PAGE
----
LOS ANGELES — California's budget and revenue outlook is so sunny that the state doesn't plan to issue revenue anticipation notes this year.
"This year we are not looking at going out for external borrowing for cash flow purposes," State Treasurer John Chiang said in an interview this week. "We don't have a need for a revenue anticipation note."
The state has typically issued anywhere from a $1 billion to $10 billion note since the 1990s.
"This is only the second time in the last several decades that the state has not needed to issue a RAN," Chiang said. "It shows how dramatic of a turn California has taken since 2009 or 2010."
The state needed to borrow $10 billion in RANs as recently as 2012; 2000 was the last year it didn't issue RANs, according to data on the treasurer's website.
The news of a stout balance sheet comes the week California lawmakers reached a budget agreement in which they largely bowed to Gov. Jerry Brown's wishes for spending restraint, while delaying funding discussions for transportation projects and healthcare by moving them into special sessions.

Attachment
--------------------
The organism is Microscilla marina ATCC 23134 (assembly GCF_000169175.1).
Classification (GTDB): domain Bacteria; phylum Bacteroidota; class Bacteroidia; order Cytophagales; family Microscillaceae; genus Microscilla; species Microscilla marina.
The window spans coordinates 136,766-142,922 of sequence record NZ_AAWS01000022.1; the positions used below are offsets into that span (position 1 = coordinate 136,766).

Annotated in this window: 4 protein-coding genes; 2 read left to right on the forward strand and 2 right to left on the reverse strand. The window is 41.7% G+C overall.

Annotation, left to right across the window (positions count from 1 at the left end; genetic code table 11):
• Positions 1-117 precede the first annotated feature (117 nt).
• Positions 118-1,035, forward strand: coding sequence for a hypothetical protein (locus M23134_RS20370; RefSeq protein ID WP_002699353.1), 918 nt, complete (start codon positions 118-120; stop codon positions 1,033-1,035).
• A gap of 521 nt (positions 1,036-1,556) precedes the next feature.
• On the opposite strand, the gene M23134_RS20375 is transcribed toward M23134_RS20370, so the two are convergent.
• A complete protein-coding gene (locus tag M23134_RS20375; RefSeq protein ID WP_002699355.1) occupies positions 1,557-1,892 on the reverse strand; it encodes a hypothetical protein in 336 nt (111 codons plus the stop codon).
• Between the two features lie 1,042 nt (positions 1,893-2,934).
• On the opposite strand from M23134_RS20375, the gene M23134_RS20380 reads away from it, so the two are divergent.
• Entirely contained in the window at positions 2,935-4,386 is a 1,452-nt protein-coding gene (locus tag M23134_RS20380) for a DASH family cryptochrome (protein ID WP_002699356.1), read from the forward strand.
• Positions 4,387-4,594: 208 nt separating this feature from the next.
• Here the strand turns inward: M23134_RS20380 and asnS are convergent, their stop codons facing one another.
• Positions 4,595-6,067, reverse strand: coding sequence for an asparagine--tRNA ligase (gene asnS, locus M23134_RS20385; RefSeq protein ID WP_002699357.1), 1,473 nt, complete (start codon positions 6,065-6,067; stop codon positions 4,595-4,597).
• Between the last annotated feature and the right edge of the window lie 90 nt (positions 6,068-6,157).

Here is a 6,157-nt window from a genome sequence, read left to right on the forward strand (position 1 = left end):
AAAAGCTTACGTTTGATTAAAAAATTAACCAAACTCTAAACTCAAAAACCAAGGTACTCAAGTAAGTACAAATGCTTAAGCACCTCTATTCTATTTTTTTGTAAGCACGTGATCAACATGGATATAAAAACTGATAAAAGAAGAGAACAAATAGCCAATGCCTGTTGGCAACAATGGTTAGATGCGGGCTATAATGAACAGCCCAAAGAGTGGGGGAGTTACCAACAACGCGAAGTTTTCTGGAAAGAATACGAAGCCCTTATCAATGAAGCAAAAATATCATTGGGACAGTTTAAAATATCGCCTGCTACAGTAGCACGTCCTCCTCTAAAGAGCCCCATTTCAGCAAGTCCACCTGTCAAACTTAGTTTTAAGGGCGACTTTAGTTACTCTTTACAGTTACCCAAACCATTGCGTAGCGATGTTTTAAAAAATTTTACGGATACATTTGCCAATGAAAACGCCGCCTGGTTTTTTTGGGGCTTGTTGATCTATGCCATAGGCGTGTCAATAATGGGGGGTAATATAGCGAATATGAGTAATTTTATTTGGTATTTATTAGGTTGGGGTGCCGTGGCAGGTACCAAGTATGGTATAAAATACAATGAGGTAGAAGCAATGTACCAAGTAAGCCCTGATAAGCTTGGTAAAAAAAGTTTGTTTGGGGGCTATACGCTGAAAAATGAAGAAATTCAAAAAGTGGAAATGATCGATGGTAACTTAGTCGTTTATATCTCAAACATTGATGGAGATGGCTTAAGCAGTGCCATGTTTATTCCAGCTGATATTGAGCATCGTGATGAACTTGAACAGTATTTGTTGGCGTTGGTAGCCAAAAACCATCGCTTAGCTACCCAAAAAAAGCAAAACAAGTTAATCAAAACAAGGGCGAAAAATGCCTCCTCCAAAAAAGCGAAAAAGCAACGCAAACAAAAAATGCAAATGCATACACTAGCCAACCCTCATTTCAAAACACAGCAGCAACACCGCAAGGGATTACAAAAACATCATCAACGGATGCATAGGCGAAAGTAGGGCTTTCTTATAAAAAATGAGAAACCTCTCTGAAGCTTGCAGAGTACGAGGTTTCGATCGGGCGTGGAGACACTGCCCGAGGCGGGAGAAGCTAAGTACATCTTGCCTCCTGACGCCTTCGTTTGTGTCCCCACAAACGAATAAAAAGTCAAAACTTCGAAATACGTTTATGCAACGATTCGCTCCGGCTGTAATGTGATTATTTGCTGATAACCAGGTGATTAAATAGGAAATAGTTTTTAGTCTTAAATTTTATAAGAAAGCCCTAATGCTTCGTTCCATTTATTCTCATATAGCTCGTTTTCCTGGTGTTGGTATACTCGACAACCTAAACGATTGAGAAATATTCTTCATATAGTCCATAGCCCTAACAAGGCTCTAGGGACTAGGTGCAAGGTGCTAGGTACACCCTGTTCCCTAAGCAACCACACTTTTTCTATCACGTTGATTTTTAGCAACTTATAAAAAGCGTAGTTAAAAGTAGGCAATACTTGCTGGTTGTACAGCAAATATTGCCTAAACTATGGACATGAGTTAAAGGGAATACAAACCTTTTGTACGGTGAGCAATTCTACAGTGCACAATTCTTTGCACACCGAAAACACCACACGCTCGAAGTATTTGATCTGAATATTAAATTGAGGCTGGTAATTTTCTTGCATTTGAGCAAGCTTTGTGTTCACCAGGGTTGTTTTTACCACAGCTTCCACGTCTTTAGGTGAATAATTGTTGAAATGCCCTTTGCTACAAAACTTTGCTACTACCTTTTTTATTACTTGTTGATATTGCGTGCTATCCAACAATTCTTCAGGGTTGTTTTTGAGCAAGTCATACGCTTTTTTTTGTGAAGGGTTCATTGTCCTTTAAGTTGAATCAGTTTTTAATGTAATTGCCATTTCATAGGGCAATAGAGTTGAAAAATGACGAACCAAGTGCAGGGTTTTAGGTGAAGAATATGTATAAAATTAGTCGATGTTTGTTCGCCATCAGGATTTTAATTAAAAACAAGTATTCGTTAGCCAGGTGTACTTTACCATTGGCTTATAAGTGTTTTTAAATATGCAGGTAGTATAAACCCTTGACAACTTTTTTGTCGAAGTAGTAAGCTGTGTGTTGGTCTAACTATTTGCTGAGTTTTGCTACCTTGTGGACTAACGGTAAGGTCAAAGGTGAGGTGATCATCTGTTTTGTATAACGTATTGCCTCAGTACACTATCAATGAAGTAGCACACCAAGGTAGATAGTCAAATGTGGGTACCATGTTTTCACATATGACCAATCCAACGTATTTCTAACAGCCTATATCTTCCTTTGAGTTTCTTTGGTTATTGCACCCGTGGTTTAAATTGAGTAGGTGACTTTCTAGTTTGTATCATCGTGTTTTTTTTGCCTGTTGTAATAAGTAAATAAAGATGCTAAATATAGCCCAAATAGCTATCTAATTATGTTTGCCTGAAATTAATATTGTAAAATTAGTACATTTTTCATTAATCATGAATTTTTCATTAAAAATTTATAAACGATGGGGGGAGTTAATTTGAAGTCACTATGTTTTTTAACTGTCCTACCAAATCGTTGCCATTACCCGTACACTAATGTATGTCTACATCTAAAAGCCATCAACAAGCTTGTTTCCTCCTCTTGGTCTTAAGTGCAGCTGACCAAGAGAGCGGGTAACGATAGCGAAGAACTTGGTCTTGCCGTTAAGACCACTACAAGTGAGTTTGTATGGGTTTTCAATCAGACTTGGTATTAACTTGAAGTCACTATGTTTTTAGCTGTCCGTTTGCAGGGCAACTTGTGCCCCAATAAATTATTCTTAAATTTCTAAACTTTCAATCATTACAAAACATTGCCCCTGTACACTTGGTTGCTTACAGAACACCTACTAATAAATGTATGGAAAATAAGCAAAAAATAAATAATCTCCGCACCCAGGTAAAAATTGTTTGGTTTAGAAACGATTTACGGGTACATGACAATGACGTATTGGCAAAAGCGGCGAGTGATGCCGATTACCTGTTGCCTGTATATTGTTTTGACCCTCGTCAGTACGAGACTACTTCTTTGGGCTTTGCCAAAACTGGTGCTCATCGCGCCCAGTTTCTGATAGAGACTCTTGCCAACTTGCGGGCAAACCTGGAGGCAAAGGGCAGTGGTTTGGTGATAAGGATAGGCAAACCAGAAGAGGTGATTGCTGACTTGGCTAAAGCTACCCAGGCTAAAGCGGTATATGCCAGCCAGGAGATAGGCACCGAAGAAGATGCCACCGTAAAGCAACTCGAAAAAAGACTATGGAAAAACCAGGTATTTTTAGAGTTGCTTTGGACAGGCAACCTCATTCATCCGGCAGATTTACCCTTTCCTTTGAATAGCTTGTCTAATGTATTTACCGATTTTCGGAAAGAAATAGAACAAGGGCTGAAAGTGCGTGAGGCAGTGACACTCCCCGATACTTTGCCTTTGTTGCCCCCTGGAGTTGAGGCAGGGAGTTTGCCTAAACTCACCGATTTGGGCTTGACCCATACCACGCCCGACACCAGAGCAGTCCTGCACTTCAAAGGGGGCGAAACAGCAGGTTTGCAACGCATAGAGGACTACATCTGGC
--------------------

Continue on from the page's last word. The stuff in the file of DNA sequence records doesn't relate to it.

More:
The final agreement was announced Tuesday just a day after the Democratic Party-controlled legislature approved $117.5 billion in general fund spending. The compromise budget proposal Brown agreed to involves a $115.4 billion general fund budget, only $61 million more than the Democratic governor's original proposal.
Assembly Speaker Toni Atkins called the budget compromise a three-party agreement, referring to Senate and Assembly leaders and the governor.
The good news is that it took less than 24 hours to agree to something "that is good for all Californians," Atkins said.
Brown's remarks at a Tuesday press conference signal a slight shift away from belt tightening toward identifying revenue sources and possibly raising taxes and issuing debt to restore the state's crumbling infrastructure.
The budget agreement includes plans for two special sessions - one to further Brown's proposals to fund transportation projects and another to fund healthcare. The special sessions on transportation and healthcare could include tax increases in the unlikely event that Brown can garner enough Republican support to reach the necessary supermajorities.